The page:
Conference looks at ways to improve safety at sea

Safety at Sea Conference

Safety at Sea Conference

Cape Town – Amid a dramatic increase in piracy, South Africa may have to amend its maritime laws if it decides to supply any foreign commercial vessels that carry armed security guards and dock at its ports, Defence and Military Veterans Minister Lindiwe Sisulu said on Wednesday.

Under current maritime laws, it is illegal to have armed guards aboard commercial vessels.

Addressing a media conference at the Third Indian Ocean Naval Symposium hosted at the Cape Town International Convention Centre (CTICC), Sisulu said that because of the increase in piracy in the Indian Ocean, some European countries had been considering placing security – including marines – onboard commercial vessels.

Naval delegates from the 38 African countries and those bordering the Indian Ocean would have to debate the ethics around such a move.

Sisulu said South African commercial vessels did not have onboard security, and that any security was supplied by the navy itself, through its various patrol vessels.

She said the crimes in the Indian Ocean had become unacceptable and described the rise in piracy as shocking, with the number of hostages taken having risen from 186 worldwide in 2006 to 1 016 alone in the Indian Ocean around Africa in 2010.

Africa is particularly reliant on the oceans which made it vulnerable, with about 90% of trade carried by sea. In Tanzania, 57 attacks had been experienced from February 2011 to February this year, Sisulu said.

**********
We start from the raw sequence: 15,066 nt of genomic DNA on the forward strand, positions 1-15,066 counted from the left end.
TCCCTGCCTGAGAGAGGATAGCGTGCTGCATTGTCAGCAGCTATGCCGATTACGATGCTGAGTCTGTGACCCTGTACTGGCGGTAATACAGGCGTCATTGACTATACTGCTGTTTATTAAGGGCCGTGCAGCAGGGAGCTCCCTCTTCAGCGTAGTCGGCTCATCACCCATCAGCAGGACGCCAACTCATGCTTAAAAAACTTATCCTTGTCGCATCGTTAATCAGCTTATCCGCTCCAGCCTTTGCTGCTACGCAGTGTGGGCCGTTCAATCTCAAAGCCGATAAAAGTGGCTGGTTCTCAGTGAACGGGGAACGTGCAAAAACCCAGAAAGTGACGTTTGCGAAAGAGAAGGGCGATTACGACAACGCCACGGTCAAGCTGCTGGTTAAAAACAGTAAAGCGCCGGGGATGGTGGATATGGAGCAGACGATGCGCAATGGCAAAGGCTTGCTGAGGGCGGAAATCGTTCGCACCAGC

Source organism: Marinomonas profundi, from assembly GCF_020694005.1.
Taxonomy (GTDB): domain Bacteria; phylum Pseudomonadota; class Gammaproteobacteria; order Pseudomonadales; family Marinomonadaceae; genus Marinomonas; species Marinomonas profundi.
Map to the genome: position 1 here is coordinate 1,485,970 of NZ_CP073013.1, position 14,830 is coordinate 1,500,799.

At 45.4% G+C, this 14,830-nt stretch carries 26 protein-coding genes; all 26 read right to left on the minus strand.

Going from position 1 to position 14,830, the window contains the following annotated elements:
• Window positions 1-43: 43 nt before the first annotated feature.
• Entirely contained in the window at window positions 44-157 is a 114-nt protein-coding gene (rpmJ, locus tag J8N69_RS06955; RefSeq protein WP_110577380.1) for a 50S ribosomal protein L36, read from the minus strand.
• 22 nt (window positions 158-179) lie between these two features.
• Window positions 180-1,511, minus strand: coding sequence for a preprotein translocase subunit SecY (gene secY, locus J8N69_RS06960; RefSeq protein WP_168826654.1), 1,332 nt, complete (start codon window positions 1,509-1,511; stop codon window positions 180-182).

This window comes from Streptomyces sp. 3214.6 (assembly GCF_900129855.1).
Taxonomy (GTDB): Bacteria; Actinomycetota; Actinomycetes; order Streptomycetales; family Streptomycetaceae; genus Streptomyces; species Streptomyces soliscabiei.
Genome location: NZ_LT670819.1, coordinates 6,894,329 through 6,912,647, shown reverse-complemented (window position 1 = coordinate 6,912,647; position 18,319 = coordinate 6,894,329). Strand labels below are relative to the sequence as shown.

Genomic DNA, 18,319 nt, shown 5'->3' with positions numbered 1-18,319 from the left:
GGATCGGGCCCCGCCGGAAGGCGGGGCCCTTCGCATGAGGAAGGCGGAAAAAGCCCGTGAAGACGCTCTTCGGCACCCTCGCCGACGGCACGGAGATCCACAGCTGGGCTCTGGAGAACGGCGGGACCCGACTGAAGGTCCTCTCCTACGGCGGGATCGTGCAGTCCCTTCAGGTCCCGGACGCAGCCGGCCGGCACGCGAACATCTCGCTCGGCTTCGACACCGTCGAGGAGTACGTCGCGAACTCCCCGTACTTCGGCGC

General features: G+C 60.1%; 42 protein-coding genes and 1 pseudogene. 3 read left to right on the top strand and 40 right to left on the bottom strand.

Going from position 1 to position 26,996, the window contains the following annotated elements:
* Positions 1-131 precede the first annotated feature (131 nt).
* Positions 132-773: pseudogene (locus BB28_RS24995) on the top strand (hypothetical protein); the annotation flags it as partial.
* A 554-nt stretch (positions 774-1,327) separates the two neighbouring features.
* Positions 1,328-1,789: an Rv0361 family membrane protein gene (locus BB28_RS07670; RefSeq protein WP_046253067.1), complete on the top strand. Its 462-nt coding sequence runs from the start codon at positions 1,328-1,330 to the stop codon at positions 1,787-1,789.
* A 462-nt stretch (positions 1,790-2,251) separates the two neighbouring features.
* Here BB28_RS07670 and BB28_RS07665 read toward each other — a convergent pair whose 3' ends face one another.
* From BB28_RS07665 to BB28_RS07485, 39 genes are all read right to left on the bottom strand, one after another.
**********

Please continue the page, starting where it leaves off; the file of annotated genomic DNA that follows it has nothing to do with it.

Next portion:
India’s chief of navy Admiral Nirmal Verma pointed out, however, that there was a risk in carrying armed guards.

He pointed to the incident off the Indian coast in October last year when armed guards aboard a commercial ship mistook a fishing trawler for a pirate boat and opened fire on the fishermen, killing two.

However, he added that no vessel that had armed guards aboard it had been hijacked yet.

But he said ships that carried a “citadel” – an armed room in which crew could hide during an attack – had also been successful in warding off pirates.

The crew escaped inside the protected room and could then not be captured by pirates and used as hostages to negotiate high ransoms.

From October 2008, India has had a ship deployed continuously in the Gulf of Aden to protect shipping.

Sisulu said South Africa had no pirates in its jails or any that were due to appear before the country’s courts.

She added that the idea was for Kenya to prosecute pirates as the country had the necessary laws to do so.

Sisulu said Africa’s response to the increase in piracy needed to be tailored to particular complexities in each country and address specific land-based problems which fuelled piracy.

She called on delegates to develop a collective response to piracy and said non-state actors, such as the media, and government agencies also needed to take part in the forging of solutions.

Ongoing instability, lack of a viable government and poverty fuelled piracy, she said, and also led in some cases to environmental degradation. – BuaNews